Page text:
Similarly, the participants attributed casual contact such as greetings, eating together and sharing utensils with an infected person as a mode of TB transmission. As means of preventing TB, nearly all the participants reported the need for TB patients to have their own utensils which shouldn't be shared with the rest of the family. The findings of the current study are consistent with those of a recent study done among pastoralist communities in Ethiopia that showed significant knowledge gaps about the cause, signs and symptoms, mode of transmission, prevention, and treatment of TB among the community members [19]. While patients may have a general idea about TB, lack of knowledge about the cause, risk factors, mode of transmission and prevention may negatively affect the efforts geared to reducing the burden of TB in the community. The misconceptions about the cause and transmission affect the kind of preventive methods adopted by the community members. Community's understanding of the human transmission of infection by the TB patients is absolutely critical to the control of the disease. TB is a contagious, communicable disease that spreads to non-infected individuals when an infected patient expels droplets with TB microorganism to the surrounding environment as aerosol when coughing [30]. It is important for the TB patients to know the mode of transmission of TB as this can influence their behaviour such as cough etiquette, respiratory hygiene as well as seek early treatment, which is critical in preventing TB transmission [7, 16, 31]. In the current study, TB patients perceived TB as a communicable disease but had misconception on how the disease is transmitted. The findings resonate with those of Tolossa et al (2014) who found that while 80% of the participants knew TB was transmissible, 35.6% of the participants thought that sharing utensils with a TB patient was a route of transmission for the disease. In another study among a pastoral community in Ethiopia, participants felt that avoiding sharing utensils and sexual contact with TB patients would prevent the disease transmission [7]. These misconceptions are likely to misinform the community on the control and preventive measures they ought to institute.



Conclusion Up    Down

The study showed incorrect knowledge about TB among TB patients. Although the participants correctly perceived TB as a contagious disease they did not understand the correct cause and mode of transmission. There is a need to improve patient knowledge and awareness of TB. The current study is limited in that we only focused on patients and not the healthcare workers and the kind of patient education given at the TB clinics. Further studies to look into the kind of patient education given and its effectiveness in improving patients TB knowledge are recommended.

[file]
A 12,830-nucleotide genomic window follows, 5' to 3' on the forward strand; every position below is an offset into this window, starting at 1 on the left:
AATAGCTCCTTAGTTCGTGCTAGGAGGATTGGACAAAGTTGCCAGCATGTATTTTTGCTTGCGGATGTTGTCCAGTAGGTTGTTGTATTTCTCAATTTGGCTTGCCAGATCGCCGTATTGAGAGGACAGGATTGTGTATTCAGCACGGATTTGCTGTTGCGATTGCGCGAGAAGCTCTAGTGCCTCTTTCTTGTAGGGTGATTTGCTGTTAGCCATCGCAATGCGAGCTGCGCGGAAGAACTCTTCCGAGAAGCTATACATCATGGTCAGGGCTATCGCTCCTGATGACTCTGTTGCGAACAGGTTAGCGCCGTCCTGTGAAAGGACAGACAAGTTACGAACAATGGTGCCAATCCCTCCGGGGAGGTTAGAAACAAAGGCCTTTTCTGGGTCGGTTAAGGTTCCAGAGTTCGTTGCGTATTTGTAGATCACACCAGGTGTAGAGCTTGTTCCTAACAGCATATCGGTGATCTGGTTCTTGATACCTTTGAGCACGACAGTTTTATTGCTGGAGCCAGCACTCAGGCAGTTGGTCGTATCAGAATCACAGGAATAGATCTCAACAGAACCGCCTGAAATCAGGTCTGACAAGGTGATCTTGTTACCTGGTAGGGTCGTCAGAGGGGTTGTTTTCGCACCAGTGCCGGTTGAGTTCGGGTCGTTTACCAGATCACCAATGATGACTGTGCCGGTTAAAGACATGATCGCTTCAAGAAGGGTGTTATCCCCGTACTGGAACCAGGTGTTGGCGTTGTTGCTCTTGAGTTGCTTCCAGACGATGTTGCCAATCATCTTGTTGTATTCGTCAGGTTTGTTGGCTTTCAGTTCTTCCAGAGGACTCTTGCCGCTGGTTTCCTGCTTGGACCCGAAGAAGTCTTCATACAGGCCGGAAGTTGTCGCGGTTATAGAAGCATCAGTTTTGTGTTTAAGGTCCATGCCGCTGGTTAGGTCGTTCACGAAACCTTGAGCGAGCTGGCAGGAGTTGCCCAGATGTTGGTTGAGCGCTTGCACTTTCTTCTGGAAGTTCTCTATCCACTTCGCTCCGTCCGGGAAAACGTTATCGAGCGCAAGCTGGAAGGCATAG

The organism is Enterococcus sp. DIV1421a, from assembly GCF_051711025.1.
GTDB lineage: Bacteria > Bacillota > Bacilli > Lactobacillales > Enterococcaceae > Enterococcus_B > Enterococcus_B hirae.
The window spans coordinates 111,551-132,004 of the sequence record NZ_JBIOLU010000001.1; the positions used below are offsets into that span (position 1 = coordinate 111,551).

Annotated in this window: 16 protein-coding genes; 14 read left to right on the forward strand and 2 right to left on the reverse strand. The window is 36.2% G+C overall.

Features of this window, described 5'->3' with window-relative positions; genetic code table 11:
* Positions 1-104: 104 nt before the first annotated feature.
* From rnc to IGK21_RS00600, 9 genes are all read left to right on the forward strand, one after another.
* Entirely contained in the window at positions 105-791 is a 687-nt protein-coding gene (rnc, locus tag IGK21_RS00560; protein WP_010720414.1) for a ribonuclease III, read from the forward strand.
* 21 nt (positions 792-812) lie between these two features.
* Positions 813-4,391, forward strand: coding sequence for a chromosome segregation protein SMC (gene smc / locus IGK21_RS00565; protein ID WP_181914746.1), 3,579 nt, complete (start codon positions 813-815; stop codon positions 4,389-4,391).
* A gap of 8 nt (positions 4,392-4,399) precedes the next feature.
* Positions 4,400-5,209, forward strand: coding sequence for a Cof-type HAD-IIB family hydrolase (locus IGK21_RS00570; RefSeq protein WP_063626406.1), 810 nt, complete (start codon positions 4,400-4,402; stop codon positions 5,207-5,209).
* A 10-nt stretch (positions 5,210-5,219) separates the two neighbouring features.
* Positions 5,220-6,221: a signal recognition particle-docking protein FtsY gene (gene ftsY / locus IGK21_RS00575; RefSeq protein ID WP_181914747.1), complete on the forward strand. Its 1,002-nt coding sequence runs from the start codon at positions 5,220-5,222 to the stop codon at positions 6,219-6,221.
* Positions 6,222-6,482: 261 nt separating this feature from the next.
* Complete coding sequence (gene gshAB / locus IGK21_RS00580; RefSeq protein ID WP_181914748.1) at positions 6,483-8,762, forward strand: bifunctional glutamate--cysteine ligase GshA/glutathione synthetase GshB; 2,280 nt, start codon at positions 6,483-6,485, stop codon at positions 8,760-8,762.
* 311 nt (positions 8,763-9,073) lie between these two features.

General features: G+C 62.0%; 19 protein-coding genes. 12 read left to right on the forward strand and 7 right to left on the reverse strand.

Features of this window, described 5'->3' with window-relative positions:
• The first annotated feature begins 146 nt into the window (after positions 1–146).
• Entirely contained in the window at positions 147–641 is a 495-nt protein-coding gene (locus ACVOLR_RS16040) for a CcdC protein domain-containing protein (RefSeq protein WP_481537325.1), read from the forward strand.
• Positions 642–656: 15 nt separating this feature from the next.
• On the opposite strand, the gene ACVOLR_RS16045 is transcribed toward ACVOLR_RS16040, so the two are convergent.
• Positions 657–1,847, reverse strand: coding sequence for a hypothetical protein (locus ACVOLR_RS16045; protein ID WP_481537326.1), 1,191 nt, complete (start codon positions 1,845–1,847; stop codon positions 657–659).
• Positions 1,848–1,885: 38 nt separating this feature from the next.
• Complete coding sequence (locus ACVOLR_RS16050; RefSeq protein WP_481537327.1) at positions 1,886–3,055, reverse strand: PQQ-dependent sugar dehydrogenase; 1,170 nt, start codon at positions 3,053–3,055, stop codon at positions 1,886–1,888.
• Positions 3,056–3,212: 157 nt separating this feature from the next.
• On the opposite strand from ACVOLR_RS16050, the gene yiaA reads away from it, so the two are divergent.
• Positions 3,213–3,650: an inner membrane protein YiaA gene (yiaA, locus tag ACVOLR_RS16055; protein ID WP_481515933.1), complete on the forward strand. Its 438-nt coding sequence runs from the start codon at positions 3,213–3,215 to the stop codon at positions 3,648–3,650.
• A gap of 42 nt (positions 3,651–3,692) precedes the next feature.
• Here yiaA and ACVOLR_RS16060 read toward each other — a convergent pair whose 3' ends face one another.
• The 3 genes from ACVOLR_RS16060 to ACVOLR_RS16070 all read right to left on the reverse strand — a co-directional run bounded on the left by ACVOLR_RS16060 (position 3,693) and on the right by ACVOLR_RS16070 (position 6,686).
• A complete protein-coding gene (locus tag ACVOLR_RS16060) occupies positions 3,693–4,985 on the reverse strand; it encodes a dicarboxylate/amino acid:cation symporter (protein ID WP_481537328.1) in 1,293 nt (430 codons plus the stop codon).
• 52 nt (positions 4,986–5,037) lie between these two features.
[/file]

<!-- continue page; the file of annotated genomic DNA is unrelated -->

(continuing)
What is known about this topic

  • Previous studies have focused on community knowledge of tuberculosis and shown poor knowledge among study participants;
  • Community members often have incorrect knowledge about the cause transmission and treatment of tuberculosis.

What this study adds

  • The current study focuses on TB knowledge and perceptions among Tuberculosis patients who are already on treatment. The patients have been in contact with health workers and should have received TB education as required by the TB program;
  • The study shows the patients still exhibit TB knowledge gaps and recommend a need to heighten TB education by the TB program.



Competing interests Up    Down

The authors declare no competing interests.



Authors’ contributions Up    Down

Grace Wambura Mbuthia: the article being part of her PhD work, was responsible for the conceptualization, design, data collection and analysis, drafting of the manuscript and revising the final version of the manuscript. Charles Owour Olungah, Tom Gesora Ondicho: being PhD supervisors provided guidance in every stage of the study design to implementation, revised the draft and approved the final version of the manuscript.



Acknowledgments Up    Down

We are thankful to the West Pokot County and sub county TB/Leprosy coordinators for their assistant during the data collection. We are also thankful to Prof. Dan Allman for the guidance given during the drafting of the manuscript.